What Are Rosin Bags & How Do You Use Them?

The Press Club Rosin Starter Guide Todde

Todde Philips   

🇺🇸 Retired veteran, father, rock-climbing expert & rosin connoisseur

Whether you’re new to pressing or looking to improve your current levels of quality and yield, this short guide will help you understand the importance of using rosin filter bags when pressing rosin and how to determine the right bag for your setup.  

A rosin bag is used to hold cannabis flowers, kief, or bubble hash while being pressed between heated plates. Rosin bags provide a barrier through which rosin separates from the source material, which leaves a final product that’s free from impurities.  

Rosin bags are also used to achieve a more consistent density within the packed flower, kief, or hash so that rosin can flow freely from your material and onto the parchment. Working the rosin bag and contents between your fingers, you can work out any inconsistencies or small gaps in your source material by eliminating pockets between pieces of flowers. This consistently packed material will optimize your rosin yield. 

Additionally, cannabis can be pressed without rosin bags, however you’re likely to have tiny particles of plant material included in your rosin. As heat and pressure between the plates causes cannabis trichomes and terpenes to liquefy, bags ensure only the good stuff is squeezed out and that your source material stays contained and separated from the rosin. 

Although rosin bags all serve the same purpose, they are not a “one size fits all” product. The main things to consider when choosing the right bag are material, microns, and dimensions. 





The best material is food-grade and boil resistant, allows for a bit of flex under pressure, and is pliable enough to easily work with. Although there are nylon, silk, and metal bags available, only nylon makes the grade. Silk doesn’t flex and is therefore more prone to blowouts, and metal screens can damage your plates. Nylon is the ideal material for pressing rosin.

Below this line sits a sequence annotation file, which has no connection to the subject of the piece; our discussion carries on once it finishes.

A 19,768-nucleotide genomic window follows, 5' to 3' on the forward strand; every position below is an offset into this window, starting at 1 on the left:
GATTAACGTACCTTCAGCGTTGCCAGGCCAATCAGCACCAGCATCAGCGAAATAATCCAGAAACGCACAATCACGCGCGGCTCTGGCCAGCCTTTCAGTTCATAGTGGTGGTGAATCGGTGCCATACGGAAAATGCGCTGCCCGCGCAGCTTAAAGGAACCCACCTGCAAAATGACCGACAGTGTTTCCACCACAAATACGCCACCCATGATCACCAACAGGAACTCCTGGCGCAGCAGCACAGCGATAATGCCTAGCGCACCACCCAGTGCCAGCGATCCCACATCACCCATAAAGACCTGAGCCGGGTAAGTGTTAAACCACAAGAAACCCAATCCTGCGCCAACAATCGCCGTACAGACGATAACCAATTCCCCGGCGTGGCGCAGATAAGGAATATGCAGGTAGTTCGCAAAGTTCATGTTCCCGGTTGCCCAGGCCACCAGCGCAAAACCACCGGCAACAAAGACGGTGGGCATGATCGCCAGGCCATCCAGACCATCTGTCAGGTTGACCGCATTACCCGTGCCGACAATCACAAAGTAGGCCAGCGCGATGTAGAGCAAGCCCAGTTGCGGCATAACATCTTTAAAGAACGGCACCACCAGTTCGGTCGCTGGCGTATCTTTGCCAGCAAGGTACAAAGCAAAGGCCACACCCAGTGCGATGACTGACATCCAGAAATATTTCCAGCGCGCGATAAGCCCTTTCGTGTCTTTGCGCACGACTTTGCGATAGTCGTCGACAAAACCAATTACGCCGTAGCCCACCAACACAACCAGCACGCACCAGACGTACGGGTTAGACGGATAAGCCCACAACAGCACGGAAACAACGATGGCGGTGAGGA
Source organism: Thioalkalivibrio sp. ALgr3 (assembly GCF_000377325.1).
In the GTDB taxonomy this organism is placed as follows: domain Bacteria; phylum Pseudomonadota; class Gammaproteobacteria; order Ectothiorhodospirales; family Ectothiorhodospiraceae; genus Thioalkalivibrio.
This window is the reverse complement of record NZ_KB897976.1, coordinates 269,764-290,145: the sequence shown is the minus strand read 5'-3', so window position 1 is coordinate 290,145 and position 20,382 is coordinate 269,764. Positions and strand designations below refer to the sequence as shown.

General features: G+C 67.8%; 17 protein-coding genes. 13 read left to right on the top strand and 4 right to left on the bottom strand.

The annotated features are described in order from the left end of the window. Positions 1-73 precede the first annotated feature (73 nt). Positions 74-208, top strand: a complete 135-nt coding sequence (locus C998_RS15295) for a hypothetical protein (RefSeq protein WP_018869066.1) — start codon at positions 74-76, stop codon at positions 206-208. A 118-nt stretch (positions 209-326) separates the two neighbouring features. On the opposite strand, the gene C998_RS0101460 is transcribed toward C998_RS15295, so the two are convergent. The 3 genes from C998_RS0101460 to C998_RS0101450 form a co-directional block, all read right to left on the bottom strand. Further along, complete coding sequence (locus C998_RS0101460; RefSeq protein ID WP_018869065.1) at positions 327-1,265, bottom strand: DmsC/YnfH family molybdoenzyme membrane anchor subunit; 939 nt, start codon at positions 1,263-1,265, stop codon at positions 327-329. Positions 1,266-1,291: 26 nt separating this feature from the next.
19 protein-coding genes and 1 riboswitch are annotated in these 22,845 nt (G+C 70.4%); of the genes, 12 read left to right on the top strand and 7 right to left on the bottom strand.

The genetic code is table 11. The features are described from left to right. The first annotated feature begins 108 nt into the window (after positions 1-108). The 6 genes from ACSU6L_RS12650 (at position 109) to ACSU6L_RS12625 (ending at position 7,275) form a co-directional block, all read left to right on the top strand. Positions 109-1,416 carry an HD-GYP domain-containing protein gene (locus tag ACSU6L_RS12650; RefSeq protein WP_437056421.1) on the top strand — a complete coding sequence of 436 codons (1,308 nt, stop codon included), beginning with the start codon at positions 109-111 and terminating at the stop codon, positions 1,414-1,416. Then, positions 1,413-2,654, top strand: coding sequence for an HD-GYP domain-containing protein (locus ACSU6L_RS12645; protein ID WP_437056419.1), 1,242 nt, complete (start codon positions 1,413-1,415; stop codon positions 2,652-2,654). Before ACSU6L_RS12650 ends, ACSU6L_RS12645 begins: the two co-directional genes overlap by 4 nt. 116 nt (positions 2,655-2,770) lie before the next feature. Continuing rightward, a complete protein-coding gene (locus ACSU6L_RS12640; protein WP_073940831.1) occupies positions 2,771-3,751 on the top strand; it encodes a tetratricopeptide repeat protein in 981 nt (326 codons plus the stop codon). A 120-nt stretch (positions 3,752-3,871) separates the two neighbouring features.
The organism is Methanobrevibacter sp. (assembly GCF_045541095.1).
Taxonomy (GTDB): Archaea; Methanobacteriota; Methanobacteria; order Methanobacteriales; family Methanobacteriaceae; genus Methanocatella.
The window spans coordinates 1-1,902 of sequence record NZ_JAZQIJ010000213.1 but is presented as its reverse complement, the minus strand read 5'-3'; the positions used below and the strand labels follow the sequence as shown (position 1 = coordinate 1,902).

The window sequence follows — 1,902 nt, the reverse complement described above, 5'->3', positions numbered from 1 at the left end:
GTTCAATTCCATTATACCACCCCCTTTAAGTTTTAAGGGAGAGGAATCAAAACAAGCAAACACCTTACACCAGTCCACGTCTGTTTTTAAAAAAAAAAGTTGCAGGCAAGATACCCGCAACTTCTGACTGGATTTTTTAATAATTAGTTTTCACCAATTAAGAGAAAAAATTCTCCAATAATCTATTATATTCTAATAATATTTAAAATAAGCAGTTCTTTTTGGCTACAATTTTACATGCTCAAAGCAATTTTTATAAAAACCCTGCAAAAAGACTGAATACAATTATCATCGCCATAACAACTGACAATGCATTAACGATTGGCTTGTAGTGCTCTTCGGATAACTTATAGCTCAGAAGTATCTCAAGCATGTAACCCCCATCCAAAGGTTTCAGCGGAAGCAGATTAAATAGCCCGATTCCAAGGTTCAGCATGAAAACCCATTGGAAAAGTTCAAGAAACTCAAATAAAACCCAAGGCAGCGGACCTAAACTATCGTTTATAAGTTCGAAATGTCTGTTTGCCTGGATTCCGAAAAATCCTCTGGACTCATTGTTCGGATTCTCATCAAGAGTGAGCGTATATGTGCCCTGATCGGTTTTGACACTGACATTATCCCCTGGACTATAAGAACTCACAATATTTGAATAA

The Press Club What Are Rosin Bags How To Use Them 2

The Press Club uses only food-grade, heat-resistant nylon fastened with our proprietary stitching, making for the strongest and highest-quality bags on the market.


Next to consider when choosing a rosin bag is the micron size. What is a micron? A micron is a unit of measurement that equals 1/1000th of a millimeter, and can be visualized as the size of the gaps between interwoven threads of the screen. As the contents of the bag are put under heat and pressure, how much and what quality of rosin that’s forced through the barrier is largely determined by the micron you’re using. 

So how do you decide? The micron you’re looking for depends on the material you’re pressing. Size ranges from 15 to 120 microns. For pressing rosin, 120 microns is the largest size you’ll generally consider, since cannabis trichomes are 120 microns in diameter (if not a bit smaller). However, 160 and 220 micron bags are great for double bagging. Learn more about how and why to double bag rosin bags here

Here's a quick reference:

Flower = 90-120 microns and above